Influenza virus detection was performed on clinical respiratory specimens using rapid antigen testing and PCR (as described previously9), along with viral culture. Antigenic characterization (hemagglutination inhibition testing) and phenotypic oseltamivir and zanamivir susceptibility (IC50, concentration of drug needed to inhibit enzyme activity by 50%) were determined as described.10,11 Viral RNA extracted from clinical specimens was further transcribed and amplified. Hemagglutinin chain 1 (HA1) and neuraminidase gene sequences from patients with confirmed influenza virus infection were analyzed and phylogenetically related to other 2007-2008 seasonal influenza viruses obtained at the hospital or sentinel surveillance isolates collected nationwide using Bionumerics version 5.1 (Applied Maths, Sint-Martens-Latem, Belgium).
The investigation of this outbreak did not involve any planned activity that could have been reviewed prospectively by an institutional review board or ethics committee. Nevertheless, all necessary precautions were taken to prevent identification of the patients and health care workers involved. The physicians involved all gave signed permission to use clinical data and were informed on the outcome of the investigation. All of them agreed with the intention to publication. Details including the age and role of the health care workers were omitted or described in a nonspecific way, while we also took care to preserve all clinically meaningful details. The chairman of the ethics committee at the Leiden University Medical Center was consulted retrospectively and agreed to the approach as described for reporting the clinical information obtained during the investigation and included herein.
The clinical characteristics and timeline of the outbreak of influenza A(H1N1) virus are shown in the Table and in Figure 1, respectively. Community-acquired oseltamivir-resistant influenza A(H1N1) virus with NA gene H274Y mutation, isolated from the presumed index case, was detected in 3 additional patients (mean oseltamivir IC50, 484 nM; mean zanamivir IC50,1.1 nM). The presumed index case (patient 1), who was vaccinated for 2007-2008 seasonal influenza and received high-dose (cumulative) prednisolone therapy for systemic lupus erythematosus, was admitted to the hospital on January 29, 2008, with fever, cough, dyspnea, and lymphocytopenia. Mechanical ventilation and broad-spectrum empirical antibacterial treatment were initiated for acute respiratory failure and apparent pulmonary consolidations by chest radiography. Oseltamivir administration was initiated following influenza A virus detection using rapid antigen testing and PCR along with contact and droplet isolation. No other viral and bacterial respiratory pathogens were detected and blood cultures remained negative. The patient was transferred to a medical ward following clinical improvement on February 1 and isolation precautions were continued for the duration of symptoms until February 3. Viral clearance was confirmed by PCR upon lymphocyte reconstitution in an outpatient setting on March 4, 2008.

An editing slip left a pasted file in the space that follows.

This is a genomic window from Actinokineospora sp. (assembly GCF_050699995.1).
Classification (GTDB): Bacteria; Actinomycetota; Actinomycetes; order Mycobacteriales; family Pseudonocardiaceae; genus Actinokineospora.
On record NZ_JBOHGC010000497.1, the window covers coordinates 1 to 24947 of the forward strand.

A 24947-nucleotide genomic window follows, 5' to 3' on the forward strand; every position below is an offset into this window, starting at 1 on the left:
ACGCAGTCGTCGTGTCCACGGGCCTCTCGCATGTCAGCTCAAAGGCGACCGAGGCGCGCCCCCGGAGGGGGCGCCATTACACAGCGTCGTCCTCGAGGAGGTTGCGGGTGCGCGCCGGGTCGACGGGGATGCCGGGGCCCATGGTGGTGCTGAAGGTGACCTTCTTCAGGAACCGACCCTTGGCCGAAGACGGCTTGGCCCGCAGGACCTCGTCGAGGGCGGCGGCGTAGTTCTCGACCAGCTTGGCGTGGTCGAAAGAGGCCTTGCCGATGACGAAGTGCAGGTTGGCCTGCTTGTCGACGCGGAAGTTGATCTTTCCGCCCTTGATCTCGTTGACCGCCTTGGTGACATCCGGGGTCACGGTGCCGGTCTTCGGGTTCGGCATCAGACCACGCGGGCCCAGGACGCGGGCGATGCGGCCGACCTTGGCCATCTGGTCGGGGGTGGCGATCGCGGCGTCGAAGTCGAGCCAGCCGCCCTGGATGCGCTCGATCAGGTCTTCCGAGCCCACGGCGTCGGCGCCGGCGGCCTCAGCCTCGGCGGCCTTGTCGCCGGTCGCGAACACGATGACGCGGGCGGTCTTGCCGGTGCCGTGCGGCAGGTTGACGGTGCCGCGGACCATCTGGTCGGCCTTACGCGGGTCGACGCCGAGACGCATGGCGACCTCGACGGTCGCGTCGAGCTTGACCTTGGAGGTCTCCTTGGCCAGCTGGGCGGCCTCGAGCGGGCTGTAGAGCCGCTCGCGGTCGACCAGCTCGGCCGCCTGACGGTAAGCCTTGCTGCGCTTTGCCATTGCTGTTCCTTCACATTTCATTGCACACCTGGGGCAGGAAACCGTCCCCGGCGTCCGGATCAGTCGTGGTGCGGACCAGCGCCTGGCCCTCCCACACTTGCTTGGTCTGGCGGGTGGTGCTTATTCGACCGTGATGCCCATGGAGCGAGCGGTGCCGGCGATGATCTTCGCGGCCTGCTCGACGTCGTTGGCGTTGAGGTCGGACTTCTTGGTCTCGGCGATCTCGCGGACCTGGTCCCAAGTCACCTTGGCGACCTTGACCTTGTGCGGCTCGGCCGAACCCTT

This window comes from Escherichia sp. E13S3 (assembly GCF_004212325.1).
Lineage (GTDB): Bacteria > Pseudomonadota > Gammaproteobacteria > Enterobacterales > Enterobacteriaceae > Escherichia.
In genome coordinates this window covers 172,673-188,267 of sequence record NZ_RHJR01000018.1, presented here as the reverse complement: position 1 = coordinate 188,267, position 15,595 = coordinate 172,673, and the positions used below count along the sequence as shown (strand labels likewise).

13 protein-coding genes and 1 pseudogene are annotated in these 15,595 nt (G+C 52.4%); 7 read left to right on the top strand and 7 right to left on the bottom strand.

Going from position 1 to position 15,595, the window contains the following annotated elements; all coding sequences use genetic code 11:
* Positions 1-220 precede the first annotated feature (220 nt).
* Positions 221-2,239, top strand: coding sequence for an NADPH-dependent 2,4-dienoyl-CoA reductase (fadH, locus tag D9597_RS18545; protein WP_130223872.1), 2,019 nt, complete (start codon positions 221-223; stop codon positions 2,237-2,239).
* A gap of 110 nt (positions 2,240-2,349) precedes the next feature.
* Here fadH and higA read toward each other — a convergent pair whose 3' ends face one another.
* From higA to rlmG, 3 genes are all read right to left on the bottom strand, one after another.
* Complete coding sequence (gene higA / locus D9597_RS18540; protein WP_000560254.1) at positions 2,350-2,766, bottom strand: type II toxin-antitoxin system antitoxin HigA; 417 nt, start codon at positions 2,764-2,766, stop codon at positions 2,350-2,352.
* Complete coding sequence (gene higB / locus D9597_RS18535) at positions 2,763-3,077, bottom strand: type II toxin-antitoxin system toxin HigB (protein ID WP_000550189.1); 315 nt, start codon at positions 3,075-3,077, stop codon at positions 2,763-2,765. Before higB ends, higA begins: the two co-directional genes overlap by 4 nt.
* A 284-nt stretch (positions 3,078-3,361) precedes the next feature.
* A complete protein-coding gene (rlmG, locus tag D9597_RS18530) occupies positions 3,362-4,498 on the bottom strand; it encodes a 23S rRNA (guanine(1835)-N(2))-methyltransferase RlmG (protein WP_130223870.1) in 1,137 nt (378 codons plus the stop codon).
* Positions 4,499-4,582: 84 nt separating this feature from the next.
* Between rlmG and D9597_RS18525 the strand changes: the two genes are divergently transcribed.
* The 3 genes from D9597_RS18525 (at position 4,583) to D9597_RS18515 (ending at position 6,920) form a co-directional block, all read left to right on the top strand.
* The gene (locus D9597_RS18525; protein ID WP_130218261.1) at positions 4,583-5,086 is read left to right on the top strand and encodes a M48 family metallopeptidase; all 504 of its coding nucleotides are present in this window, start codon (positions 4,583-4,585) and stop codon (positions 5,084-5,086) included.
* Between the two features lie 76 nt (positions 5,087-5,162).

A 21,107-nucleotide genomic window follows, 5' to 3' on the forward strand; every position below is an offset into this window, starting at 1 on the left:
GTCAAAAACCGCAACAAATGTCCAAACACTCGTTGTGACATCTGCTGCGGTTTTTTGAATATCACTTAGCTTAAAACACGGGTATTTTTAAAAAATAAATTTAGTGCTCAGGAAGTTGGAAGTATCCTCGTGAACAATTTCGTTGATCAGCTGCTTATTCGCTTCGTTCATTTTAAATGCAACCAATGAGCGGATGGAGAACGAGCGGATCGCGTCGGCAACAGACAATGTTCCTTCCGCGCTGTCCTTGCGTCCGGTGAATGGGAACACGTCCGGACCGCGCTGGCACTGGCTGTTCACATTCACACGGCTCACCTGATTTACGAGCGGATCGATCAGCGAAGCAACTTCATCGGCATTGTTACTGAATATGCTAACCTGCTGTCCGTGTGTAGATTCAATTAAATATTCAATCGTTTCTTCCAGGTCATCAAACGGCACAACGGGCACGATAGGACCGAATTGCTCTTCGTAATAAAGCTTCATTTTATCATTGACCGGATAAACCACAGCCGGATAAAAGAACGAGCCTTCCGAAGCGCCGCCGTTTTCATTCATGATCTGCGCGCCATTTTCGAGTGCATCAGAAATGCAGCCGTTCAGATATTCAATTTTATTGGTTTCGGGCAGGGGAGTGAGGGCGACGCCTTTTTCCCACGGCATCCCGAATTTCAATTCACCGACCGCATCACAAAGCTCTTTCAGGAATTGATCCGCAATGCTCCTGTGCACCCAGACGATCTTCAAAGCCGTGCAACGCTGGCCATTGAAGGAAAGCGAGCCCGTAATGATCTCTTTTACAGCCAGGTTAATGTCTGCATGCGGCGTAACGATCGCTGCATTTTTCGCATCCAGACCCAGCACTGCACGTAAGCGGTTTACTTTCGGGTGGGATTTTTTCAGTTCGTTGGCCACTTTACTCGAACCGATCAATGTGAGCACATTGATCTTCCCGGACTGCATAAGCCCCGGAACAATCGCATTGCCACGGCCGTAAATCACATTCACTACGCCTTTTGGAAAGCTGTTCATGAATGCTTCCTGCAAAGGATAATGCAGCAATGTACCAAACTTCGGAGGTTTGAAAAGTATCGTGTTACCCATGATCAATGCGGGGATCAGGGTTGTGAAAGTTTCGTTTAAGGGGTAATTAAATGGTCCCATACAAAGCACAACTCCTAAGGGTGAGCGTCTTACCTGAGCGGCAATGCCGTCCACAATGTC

Two hematopoietic stem cell transplant recipients (patient 2 and patient 4) and an 89-year-old elderly patient (patient 3) developed hospital-acquired influenza A virus infection (Table). These patients were present at the same time as the index patient at the medical ward without isolation procedures (Figure 1), but the 4 patients never shared rooms. Patient 2 developed mild influenza symptoms with rapid viral clearance, whereas both patients 3 and 4 developed pulmonary consolidations and fatal respiratory failure with viral excretion under broad-spectrum antibacterial therapy. The influenza vaccination status of these patients is not known. The attribution of mortality to influenza was supported by detection of influenza A(H1N1) viral RNA from postmortem pulmonary tissue and histopathological pulmonary findings consistent with viral pneumonia in patient 4, with the exclusion of other pathogens. Further nosocomial spread to other contacts within the wards was excluded by PCR.
HA1 gene and NA gene sequence analysis of viruses from the 4 outbreak patients revealed indistinguishable nucleotide sequences and phylogenetic clustering (Figure 2). In addition to NA gene H274Y substitution, a rare T284A substitution was sequenced (NA gene sequence GenBank accession numbers AB476754, AB476755, AB476756, AB462370) and could therefore be recognized as a marker for transmission. An unlinked national surveillance isolate (A/NL/088/08) with identical HA1 gene nucleotide sequence revealed no NA gene phylogenetic clustering and lacked the specific T284A substitution. The NA gene T284A mutation was not observed in other 2007-2008 seasonal influenza A(H1N1) viruses or in worldwide sequences submitted to public databases, reinforcing the unique genetic relatedness of this influenza A(H1N1) virus patient cluster.